Maddie's® Shelter Medicine Program at Cornell

Shelter Dogs  

Maddie's® Shelter Medicine Program at Cornell

Using Tattoo Ink to Identify Spay Scars

A spay scar can easily be permanently colored for easy identification by the application of tattoo paste to the incision at the time of surgery. Green paste is best as it is easily recognizable and is not mistaken for natural pigmentation. Be sure to point out the green incision to your clients so they do not mistake it for infection or gangrene. It should also be noted in your written discharge instructions. You can use a sterile cotton-tip applicator, or a needle and syringe to apply the paste. Alternatively, you can inject ink intradermally adjacent to the incision. Some surgeons prefer to make a separate superficial skin incision adjacent to their S/N incision and apply ink into this incision. This is sometimes called a scoring tattoo since the skin is scored with a scalpel blade and then ink is then applied. This technique can be used for both female and male patients as demonstrated by a veterinarian at the Humane Alliance Spay/Neuter clinic in Asheville, NC in the Land Tattoo video. These procedures for tattooing are very safe and are not associated with increased risk of incisional infection. By design, tattoo paste is intended to be safe for such purposes.

Land Tattoo video (the video will take a minute to load; please be patient)

The ink comes in a tube (similar to a toothpaste tube). It is available from veterinary suppliers such as Midwest Veterinary Supply ( or farm animal suppliers such as Hoegger Goat Supply. The cost is around $5 per tube and a tube can be used for hundreds of procedures.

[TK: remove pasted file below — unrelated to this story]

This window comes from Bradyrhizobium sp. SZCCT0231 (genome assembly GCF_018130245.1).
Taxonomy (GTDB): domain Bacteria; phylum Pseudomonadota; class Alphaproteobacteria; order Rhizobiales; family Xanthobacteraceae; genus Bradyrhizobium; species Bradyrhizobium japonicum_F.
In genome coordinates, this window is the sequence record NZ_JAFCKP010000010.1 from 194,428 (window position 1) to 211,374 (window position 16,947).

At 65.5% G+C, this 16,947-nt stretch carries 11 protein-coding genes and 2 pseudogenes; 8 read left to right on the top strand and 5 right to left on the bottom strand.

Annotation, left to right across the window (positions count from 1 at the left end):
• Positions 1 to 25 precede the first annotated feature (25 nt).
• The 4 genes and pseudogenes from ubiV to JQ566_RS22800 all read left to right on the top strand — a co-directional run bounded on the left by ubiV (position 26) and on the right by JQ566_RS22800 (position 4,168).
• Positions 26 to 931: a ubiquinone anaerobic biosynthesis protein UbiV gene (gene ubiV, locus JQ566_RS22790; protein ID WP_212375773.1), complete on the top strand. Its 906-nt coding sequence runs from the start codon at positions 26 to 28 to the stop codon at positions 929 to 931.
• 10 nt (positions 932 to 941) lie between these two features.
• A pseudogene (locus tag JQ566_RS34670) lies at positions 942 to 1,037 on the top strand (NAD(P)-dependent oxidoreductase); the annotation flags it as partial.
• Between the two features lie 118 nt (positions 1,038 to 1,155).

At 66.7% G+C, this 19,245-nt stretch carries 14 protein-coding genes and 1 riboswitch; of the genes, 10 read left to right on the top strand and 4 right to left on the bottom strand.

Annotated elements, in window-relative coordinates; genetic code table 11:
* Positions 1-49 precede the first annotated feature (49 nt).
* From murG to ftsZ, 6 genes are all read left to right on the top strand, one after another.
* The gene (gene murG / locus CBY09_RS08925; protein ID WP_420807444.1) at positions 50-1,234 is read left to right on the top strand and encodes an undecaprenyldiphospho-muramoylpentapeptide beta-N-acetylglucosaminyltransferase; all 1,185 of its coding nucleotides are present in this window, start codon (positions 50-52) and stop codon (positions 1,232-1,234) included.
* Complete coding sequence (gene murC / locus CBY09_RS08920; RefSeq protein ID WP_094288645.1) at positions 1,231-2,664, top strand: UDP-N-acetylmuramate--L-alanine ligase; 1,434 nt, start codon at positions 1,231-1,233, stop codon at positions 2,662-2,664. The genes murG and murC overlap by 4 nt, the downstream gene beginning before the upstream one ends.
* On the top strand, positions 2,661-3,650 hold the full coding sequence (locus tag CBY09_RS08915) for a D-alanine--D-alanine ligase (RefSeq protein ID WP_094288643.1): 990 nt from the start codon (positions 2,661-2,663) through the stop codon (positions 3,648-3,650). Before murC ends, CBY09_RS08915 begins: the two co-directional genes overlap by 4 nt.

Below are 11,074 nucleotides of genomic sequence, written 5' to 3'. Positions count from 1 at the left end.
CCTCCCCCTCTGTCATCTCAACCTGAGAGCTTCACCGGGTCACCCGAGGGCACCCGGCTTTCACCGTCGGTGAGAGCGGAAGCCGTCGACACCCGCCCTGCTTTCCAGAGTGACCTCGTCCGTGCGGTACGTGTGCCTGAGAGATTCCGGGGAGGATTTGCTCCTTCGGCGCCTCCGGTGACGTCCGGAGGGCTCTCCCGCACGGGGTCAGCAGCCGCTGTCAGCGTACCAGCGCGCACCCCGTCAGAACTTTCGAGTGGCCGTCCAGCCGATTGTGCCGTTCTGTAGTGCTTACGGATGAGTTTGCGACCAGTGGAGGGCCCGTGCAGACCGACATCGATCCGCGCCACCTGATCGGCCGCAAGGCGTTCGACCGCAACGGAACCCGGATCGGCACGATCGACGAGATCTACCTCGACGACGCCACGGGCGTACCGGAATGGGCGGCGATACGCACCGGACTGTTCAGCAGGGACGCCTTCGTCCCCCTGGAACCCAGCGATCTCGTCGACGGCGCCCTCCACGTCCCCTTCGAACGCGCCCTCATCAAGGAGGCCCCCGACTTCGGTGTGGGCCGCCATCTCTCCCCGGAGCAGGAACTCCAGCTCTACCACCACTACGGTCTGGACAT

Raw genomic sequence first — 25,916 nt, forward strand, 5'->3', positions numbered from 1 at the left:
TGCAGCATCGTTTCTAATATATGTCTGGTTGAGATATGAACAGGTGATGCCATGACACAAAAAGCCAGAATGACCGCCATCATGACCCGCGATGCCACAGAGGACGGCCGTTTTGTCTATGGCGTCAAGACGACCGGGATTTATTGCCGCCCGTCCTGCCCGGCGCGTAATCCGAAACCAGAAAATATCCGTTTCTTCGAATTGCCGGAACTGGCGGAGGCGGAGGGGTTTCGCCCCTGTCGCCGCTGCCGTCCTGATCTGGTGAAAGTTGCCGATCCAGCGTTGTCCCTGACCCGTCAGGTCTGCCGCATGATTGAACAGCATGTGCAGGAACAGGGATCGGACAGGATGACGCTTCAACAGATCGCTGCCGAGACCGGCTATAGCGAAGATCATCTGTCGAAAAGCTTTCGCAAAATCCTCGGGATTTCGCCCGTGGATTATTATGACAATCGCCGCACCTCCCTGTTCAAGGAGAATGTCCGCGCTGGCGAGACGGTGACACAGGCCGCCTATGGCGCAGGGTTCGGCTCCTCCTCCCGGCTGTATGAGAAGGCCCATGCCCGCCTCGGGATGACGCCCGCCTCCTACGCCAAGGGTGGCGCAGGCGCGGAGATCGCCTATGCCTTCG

To apply the ink using a sterile cotton tip applicator, simply roll the applicator in ink and then apply it along the cut edge of the incision after the subcuticular or intradermal layer is closed (see pictures). The needle and syringe method is neater than applying ink with a cotton tip applicator and is described below in detail by Dr. Tracy Land of Project Spay/Neuter in Georgia.

Fill a 3cc syringe w/22gauge needle with approximately 1 cc of paste from the tube. After the subcuticular or intradermal layer is closed, depress the plunger of the syringe just enough to get a tiny bubble at the end of the needle, and draw a line with it on one cut edge. After applying the ink, you may apply tissue glue if needed. Be sure to use ink first, then glue, or it may not adhere. According to Dr. Land, "if you're old enough to remember liquid eye-liner, it's pretty much the same. Use just enough to draw a line, more and you end with a blob. Your lines will get neater with practice." See the Scoring Tattoo video (below).

Scoring Tattoo video (the video will take a minute to load; please be patient)

Regardless of the method used to apply the ink, the surgeon should be sure to apply it while still wearing surgical gloves to prevent it from getting on his/her skin. Ink can be removed from the surface of the skin using rubbing alcohol, or it will wear off in a few days. Be sure to change needles or cotton tipped applicator between patients. It is always a pleasure to find a nice green line when trying to determine if an animal has been spayed! There is nothing worse than performing unnecessary abdominal surgery. And, being able to identify that an animal is spayed can in and of itself be life-saving to pets entering shelters. Brenda Griffin, DVM, MS